Plan Commission approves restaurant at Maggie Daley Park
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The wildly successful park named after former First Lady Maggie Daley will have its own restaurant with terms dramatically different than the sweetheart deal that benefited clout-heavy investors of Park Grill in Millennium Park.
The Chicago Plan Commission sealed the deal Thursday by approving the 8,000-square-foot restaurant at 352 East Monroe after 11th-hour design concessions tailor-made to appease Friends of the Parks.
“After many months of negotiations, Friends of the Parks has provided a letter of support for the project,” Executive Director Juanita Irizarry wrote in a text message to the Chicago Sun-Times.
Chicago Park District Supt. Mike Kelly said “painstaking” negotiations with Friends of the Parks and downtown Ald. Brendan Reilly (42nd) cut the restaurant floor space in half.
The height has also been reduced. It’ll rise to 27 feet — counting a protective guard rail and green roof that will essentially become a continuation of the park.
“We knew there would be pushback. . . . If there was a problem with the height, both of them would have been against us on this,” he said.
The restaurant will be built and operated by the Four Corners Tavern Group, owner of 10 other bars and restaurants.
The deal calls for the Park District to get $75,000 in annual rent, along with a sliding scale of gross sales ranging from 5 to 10 percent. Four Corners will also pay utility costs.
“It’s not the Park Grill. In fact, we were painstaking in our efforts to make sure that this wasn’t the Park Grill. It’s a good deal for the taxpayers. It’s a fair deal. . . . It’s going to be very popular and generate a lot of revenue for the taxpayer,” Kelly said.
“We desperately need the concession. We desperately need the revenue,” he said. “It’s been my goal since we built Maggie Daley Park to operate the park budget neutral, if not in the black. . . . You can’t keep building 20-acre parks with no source of revenue.”
Maggie Daley, wife of former Mayor Richard M. Daley, was a champion of the arts and the driving force behind the After School Matters program, which helps occupy and educate Chicago young people. She died on Thanksgiving Day in 2011 after a nine-year battle against metastatic breast cancer; she was 68.
The $60 million park dedicated in her name opened in December 2014 and fast became a magnet for children and parents. It features an innovative ice-skating ribbon and rock climbing walls for adults.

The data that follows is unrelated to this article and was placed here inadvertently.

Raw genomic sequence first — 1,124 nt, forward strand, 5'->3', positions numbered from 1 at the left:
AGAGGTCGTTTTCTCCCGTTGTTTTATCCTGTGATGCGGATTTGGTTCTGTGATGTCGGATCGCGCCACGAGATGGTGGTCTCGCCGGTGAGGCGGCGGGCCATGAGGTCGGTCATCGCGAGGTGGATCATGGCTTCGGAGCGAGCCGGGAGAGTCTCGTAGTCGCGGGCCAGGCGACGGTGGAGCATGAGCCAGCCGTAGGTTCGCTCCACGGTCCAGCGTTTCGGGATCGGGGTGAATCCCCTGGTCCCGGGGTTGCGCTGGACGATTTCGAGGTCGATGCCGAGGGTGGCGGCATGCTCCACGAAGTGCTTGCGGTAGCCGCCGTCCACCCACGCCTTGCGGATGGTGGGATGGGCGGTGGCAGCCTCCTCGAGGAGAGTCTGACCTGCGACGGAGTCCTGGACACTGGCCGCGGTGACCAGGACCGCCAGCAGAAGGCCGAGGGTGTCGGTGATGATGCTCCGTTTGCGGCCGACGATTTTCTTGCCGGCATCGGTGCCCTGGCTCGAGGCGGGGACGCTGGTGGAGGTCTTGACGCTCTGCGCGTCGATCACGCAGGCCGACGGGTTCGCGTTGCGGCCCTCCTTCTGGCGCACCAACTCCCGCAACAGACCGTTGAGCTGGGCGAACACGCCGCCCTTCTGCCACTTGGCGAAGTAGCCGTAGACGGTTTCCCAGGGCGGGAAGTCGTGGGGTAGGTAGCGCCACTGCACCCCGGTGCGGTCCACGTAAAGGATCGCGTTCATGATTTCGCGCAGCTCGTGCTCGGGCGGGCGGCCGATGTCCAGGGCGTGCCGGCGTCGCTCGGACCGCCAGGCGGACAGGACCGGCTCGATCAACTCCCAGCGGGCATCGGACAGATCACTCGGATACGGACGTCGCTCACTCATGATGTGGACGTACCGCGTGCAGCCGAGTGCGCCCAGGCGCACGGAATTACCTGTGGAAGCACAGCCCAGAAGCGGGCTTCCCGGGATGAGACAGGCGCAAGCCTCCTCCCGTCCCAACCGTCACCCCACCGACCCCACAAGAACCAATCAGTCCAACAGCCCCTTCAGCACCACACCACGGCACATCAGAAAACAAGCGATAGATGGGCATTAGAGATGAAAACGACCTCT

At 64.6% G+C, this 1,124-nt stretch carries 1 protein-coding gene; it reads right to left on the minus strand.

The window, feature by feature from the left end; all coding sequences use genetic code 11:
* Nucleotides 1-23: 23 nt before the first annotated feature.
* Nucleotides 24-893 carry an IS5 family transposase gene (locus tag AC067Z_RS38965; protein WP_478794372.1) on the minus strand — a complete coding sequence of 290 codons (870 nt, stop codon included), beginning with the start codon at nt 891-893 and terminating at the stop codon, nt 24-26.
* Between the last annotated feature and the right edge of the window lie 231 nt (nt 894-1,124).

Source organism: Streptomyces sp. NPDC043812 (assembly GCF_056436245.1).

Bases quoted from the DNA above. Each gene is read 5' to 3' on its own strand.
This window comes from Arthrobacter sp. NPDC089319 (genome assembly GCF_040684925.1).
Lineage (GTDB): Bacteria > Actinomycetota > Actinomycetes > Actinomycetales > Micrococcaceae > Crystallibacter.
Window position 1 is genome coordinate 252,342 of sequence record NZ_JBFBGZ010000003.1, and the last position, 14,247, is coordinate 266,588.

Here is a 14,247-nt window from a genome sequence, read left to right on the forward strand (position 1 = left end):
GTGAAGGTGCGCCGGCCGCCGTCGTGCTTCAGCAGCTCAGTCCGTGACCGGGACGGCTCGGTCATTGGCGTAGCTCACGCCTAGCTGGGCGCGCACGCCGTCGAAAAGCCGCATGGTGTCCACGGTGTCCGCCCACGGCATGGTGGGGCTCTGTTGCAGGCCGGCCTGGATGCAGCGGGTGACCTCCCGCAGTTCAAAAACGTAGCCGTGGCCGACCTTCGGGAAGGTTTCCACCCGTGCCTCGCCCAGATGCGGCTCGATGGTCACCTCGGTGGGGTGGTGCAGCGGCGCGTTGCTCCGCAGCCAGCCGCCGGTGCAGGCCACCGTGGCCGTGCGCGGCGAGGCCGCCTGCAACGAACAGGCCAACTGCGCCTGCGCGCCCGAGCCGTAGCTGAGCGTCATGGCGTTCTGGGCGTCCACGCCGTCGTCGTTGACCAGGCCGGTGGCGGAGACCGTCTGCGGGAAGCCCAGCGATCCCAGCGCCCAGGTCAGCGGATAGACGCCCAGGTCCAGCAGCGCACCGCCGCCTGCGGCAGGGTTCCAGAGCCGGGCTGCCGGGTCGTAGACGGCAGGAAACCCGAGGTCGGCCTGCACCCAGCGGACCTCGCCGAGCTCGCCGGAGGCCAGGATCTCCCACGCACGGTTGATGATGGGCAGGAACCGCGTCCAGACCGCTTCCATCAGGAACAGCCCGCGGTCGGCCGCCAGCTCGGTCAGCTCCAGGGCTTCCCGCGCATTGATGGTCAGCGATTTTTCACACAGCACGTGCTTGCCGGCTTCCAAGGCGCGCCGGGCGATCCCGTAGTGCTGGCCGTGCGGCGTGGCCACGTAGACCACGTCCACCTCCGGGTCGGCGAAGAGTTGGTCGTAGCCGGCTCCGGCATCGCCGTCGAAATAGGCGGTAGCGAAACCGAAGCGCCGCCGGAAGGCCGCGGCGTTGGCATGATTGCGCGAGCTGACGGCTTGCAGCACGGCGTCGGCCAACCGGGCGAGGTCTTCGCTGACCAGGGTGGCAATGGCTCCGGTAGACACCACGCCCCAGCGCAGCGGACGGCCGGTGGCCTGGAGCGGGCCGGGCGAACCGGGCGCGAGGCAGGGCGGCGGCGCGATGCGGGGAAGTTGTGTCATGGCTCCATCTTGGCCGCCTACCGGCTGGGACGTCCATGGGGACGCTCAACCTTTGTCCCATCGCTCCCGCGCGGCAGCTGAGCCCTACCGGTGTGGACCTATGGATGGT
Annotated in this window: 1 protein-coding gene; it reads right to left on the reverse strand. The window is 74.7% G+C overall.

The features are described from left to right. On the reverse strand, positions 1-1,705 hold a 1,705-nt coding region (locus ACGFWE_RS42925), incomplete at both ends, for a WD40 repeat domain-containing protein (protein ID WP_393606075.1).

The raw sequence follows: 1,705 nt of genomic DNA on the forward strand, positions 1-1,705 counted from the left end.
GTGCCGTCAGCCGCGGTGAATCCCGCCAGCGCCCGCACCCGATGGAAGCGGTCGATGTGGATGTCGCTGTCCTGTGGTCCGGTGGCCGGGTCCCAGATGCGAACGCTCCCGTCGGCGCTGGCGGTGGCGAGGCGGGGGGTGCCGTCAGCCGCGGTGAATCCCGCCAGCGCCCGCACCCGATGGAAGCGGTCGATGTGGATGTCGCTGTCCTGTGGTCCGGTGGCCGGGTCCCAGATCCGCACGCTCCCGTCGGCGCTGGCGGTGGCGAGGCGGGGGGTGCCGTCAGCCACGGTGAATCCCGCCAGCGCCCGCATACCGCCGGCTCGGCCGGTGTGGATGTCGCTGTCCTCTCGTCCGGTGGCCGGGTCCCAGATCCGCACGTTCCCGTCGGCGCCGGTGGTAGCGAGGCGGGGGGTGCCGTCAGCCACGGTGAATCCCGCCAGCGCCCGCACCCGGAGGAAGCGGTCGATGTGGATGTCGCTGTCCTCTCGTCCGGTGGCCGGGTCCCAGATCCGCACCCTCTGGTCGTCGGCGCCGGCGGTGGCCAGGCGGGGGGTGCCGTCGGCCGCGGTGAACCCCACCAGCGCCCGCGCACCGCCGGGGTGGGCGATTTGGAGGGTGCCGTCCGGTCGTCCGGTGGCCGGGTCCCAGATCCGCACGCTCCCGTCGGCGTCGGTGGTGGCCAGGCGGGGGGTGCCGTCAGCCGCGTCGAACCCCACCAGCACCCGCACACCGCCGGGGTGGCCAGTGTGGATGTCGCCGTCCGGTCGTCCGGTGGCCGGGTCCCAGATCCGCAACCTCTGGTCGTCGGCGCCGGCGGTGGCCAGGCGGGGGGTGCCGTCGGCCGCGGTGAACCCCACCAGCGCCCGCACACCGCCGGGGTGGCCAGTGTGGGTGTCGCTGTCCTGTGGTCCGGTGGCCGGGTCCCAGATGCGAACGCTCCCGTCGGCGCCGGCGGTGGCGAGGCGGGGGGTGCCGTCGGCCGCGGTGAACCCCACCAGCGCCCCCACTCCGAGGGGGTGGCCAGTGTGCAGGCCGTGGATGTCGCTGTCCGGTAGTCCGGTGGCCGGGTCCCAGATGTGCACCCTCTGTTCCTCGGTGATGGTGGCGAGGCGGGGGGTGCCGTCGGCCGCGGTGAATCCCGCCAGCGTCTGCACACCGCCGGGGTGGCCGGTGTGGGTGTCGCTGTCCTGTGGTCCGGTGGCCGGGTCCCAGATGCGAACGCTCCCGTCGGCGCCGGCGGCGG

Given those crowds, the restaurant, now expected to open sometime next year, is sorely needed — both for its food and also for its washroom facilities. A snack kiosk is the only current food option. And the only public washrooms are in the renovated field house at the north end of the park.
On Thursday, Kelly marveled at the success of Maggie Daley Park, even before the restaurant gives parents a place to take a break and grab a bite to eat.
“I was taken aback by how wildly successful it was from Day One. . . . When we rented 70,000 pairs of skates the first year, that was shocking to me,” the superintendent said.
“The height of it is so inviting and then, the skating rink. [Daley Bi-Centennial] was a park you never went into in the winter. Now all of the sudden, there’s a reason to go there. It’s a destination,” he said. “You can’t underestimate how many people will rent skates and go out there when it’s 20-below zero. It’s pretty amazing.”
Kelly attributed the success, in part, to the “built-in audience” created by the fact that Maggie Daley Park is “bookending with Millennium Park.”
“It’s the location. . . . It was the bridge to nowhere. Now, it’s the bridge to somewhere. . . . It gets people closer to the lake,” he said.
Friends and relatives of Richard M. Daley were among the original investors who landed a lucrative sweetheart deal to run the Park Grill.
A Sun-Times editorial called the deal “a classic case of how money and clout grab the inside track in Chicago, seemingly for the benefit of a small group of people who all know each other, doing the rest of us no favors.”
Under the deal, awarded in 2002, the Park Grill not only pays no property taxes, it enjoys a 20-year contract, with two five-year renewal options, and gets free water, natural gas and garbage collection.
Mayor Rahm Emanuel’s administration filed a lawsuit seeking to have the deal declared invalid, but a Cook County Judge upheld the deal last year.